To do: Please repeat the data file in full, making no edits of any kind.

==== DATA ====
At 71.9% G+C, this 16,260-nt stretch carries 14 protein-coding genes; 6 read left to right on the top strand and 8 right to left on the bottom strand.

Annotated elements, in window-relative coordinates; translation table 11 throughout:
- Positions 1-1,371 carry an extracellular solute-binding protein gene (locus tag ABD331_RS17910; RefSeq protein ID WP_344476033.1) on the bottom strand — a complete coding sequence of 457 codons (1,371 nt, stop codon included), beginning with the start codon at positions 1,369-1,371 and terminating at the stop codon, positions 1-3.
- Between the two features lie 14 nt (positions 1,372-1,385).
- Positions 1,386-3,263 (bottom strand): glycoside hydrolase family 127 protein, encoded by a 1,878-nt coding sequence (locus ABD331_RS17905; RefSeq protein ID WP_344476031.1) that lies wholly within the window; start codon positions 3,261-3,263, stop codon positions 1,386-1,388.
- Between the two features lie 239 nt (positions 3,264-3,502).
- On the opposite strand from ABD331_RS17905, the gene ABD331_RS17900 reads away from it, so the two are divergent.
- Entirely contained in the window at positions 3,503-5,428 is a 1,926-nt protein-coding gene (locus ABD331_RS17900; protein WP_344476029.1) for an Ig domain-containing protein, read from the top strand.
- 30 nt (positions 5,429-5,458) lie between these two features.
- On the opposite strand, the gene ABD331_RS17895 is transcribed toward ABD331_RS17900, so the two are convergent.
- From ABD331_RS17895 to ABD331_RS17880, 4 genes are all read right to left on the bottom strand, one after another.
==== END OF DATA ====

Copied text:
At 71.9% G+C, this 16,260-nt stretch carries 14 protein-coding genes; 6 read left to right on the top strand and 8 right to left on the bottom strand.

Annotated elements, in window-relative coordinates; translation table 11 throughout:
- Positions 1-1,371 carry an extracellular solute-binding protein gene (locus tag ABD331_RS17910; RefSeq protein ID WP_344476033.1) on the bottom strand — a complete coding sequence of 457 codons (1,371 nt, stop codon included), beginning with the start codon at positions 1,369-1,371 and terminating at the stop codon, positions 1-3.
- Between the two features lie 14 nt (positions 1,372-1,385).
- Positions 1,386-3,263 (bottom strand): glycoside hydrolase family 127 protein, encoded by a 1,878-nt coding sequence (locus ABD331_RS17905; RefSeq protein ID WP_344476031.1) that lies wholly within the window; start codon positions 3,261-3,263, stop codon positions 1,386-1,388.
- Between the two features lie 239 nt (positions 3,264-3,502).
- On the opposite strand from ABD331_RS17905, the gene ABD331_RS17900 reads away from it, so the two are divergent.
- Entirely contained in the window at positions 3,503-5,428 is a 1,926-nt protein-coding gene (locus ABD331_RS17900; protein WP_344476029.1) for an Ig domain-containing protein, read from the top strand.
- 30 nt (positions 5,429-5,458) lie between these two features.
- On the opposite strand, the gene ABD331_RS17895 is transcribed toward ABD331_RS17900, so the two are convergent.
- From ABD331_RS17895 to ABD331_RS17880, 4 genes are all read right to left on the bottom strand, one after another.